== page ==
In this article from issue 7 of The Strand’s print edition, Ian Bell explores the long relationship between mysteries and the railway. From Murder on the Orient Express to The Lady Vanishes, crime and intrigue on trains have always been a good mix.
When I was a young kid growing up in Scotland, all those years ago, I was thought eccentric-even a bit wayward-in some of my ideas. Most of the time I was a regular guy, more or less indistinguishable from my peers, but there was one area where I always seemed to be a bit out of step with everyone else. From time to time, kindly adults would ask me what I wanted to be when I grew up, and I would try to offer an honest reply. Footballer, I would say. Arizona gunpoke. Viking warrior. Trapeze artist. Proprietor of a flea circus.
As you can see, I was a pretty flexible child, eager to keep my future career options pretty wide open. And even though it didn’t work out as I planned-or not yet anyway-like all kids I secretly sought approval from grown-ups. So I was always saddened by the puzzlement on the faces of my questioners as they listened to my schemes, and I knew every time that I had somehow said the wrong thing.
I know better now, of course. I may not have realised it, but I had said the wrong thing. The correct answer a boy was expected to give to that question at that time was “train driver.”
It might well seem strange to most of you today, but way back then, in the early 1950s, the railways still seemed to carry with them striking connotations of power and mystery and adventure. By no means did everyone have access to a private motorcar and regular air travel was still pretty rare, at least in my circle. So the steam trains (like the ocean liners) represented a masculine world of dynamism and mobility, far removed from the mundane daily grind. They offered a compelling vision of harnessed energy and the chance of serendipitous encounters. As portrayed in films like Shanghai Express, The Lady Vanishes and The 39 Steps, locomotives were urgent creatures of the night, racing along full of fire and smoke and noise.
In many ways, trains were magical devices. They emphasised speed and eliminated distance. They brought people together, but they also pulled them apart. And even before people read Patricia Highsmith, rail journeys could always contain an element of the unknown, an unexpected encounter with adventure. But paradoxically, amid all their opulence and exoticism the railways were also regulated by timetables and reliably predictable in their movements, thereby bringing together contending images of extravagance and control.
Of course we must remember that we are dealing here not with reality, but with representation. Despite the poetic and evocative depictions of opulence and travelling in style, most train journeys even then were in fact just long, expensive, and not very comfortable. (And this remains true in the U.K. today, alas.) So where did all those more glamorous images of rail travel, so firmly embedded in the common imagination, originate from? Why, from the cinema and the popular press-including crime fiction, Watson. Where else are such powerful fantasies established and disseminated?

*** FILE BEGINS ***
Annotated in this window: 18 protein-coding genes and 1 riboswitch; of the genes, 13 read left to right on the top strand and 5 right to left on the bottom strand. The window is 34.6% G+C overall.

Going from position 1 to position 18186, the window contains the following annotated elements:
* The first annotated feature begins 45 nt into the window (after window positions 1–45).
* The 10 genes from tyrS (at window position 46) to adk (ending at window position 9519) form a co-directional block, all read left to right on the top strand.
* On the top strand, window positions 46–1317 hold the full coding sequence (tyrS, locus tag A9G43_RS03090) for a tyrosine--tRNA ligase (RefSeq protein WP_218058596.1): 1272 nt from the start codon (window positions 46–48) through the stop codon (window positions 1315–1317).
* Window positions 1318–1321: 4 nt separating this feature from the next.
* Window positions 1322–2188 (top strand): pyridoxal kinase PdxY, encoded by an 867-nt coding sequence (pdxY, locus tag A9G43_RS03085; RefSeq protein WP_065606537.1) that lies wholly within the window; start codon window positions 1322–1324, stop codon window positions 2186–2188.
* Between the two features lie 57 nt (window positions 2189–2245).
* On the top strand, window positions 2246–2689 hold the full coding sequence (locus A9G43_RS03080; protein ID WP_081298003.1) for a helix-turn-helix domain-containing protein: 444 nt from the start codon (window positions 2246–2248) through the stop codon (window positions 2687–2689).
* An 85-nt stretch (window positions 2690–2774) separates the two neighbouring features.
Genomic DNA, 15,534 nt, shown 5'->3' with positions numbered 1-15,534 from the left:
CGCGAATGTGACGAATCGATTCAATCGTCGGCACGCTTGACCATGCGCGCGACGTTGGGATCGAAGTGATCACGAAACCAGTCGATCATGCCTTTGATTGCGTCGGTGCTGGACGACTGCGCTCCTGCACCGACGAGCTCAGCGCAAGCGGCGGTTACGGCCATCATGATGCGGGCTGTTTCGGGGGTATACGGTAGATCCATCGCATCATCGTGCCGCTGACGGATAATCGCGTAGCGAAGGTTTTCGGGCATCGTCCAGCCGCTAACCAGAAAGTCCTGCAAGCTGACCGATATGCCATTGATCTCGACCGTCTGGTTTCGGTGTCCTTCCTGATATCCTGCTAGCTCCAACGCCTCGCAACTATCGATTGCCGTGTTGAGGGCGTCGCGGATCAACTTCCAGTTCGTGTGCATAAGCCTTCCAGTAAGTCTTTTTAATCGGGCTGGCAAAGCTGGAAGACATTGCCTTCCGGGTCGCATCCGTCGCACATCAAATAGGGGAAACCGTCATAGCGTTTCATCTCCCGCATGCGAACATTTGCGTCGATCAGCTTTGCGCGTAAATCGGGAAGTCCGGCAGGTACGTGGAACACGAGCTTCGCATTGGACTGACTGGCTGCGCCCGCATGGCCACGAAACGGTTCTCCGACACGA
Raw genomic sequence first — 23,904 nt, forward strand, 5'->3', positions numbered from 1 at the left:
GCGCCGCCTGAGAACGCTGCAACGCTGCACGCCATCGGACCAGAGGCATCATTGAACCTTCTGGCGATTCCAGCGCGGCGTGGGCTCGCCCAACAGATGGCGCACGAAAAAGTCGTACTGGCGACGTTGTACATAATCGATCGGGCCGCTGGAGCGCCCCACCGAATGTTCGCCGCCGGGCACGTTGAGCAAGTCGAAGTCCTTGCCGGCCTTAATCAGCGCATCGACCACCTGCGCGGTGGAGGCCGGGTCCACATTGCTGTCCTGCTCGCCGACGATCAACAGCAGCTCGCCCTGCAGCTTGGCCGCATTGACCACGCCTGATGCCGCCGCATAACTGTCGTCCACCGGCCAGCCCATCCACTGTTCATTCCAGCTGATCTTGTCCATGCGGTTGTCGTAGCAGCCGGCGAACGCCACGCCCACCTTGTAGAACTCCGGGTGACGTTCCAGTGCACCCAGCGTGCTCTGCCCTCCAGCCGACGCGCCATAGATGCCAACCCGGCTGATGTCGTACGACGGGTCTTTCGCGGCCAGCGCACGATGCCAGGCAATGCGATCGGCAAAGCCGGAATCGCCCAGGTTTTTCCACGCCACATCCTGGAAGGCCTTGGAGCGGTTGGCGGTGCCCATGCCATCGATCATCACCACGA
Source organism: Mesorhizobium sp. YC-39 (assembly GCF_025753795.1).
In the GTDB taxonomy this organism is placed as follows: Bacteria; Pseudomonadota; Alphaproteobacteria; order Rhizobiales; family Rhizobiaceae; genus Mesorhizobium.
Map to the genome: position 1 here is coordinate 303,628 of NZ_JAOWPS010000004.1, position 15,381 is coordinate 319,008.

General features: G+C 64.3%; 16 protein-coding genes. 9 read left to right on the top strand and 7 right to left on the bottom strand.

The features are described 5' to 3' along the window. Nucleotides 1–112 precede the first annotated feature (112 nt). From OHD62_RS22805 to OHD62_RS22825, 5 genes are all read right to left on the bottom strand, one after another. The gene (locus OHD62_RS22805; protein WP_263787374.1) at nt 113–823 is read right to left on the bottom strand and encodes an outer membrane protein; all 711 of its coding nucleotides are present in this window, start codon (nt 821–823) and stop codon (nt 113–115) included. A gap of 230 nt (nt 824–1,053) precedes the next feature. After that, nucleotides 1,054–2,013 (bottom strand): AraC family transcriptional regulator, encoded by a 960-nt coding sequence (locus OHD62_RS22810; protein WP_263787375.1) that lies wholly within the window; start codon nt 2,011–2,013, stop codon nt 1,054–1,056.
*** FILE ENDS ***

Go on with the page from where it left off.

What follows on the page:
As with so much else, the train begins to make its biggest impact in the work of Sir Arthur Conan Doyle. In his hands, the railway soon became a powerful image of a more mobile society than that of the recent past. Here is an early example of the romance of the train, from the master himself-first published in this very magazine-where the closed railway compartment embodies a kind of peripatetic cosiness, as though it was 221B Baker Street on wheels. In “The Boscombe Valley Mystery,” Sherlock Holmes and the ever-loyal Dr. John Watson are summoned by telegram to quit London temporarily for the rural west country of Herefordshire to investigate a puzzling case. “Leave Paddington by the 11.15,” they are baldly told. Collecting a few appropriate belongings, they head for the station that very morning: “Sherlock Holmes was pacing up and down, his tall, gaunt figure made even gaunter and taller by his long gray travelling-cloak and close fitting cloth cap.” A daunting sight for fellow passengers!
On boarding the train, the investigators quickly establish a congenial, slightly raffish male environment: “We had the carriage to ourselves save for an immense litter of papers which Holmes had brought with him. Among these he rummaged and read, with intervals of note-taking and of meditation, until we were past Reading. Then he suddenly rolled them all into a gigantic ball and tossed them up onto the rack.”
The journey proceeds peacefully. As Watson familiarises himself with the press reports of the case, Holmes scrutinises his “pocket Petrarch” with complete concentration. Time passes, and the miles slip by unobtrusively. Lunch is taken at Swindon, and the train arrives at its destination on time in the late afternoon. In a way that might surprise contemporary rail passengers, everything is exactly at it should be and the trip is accomplished without delay or incident.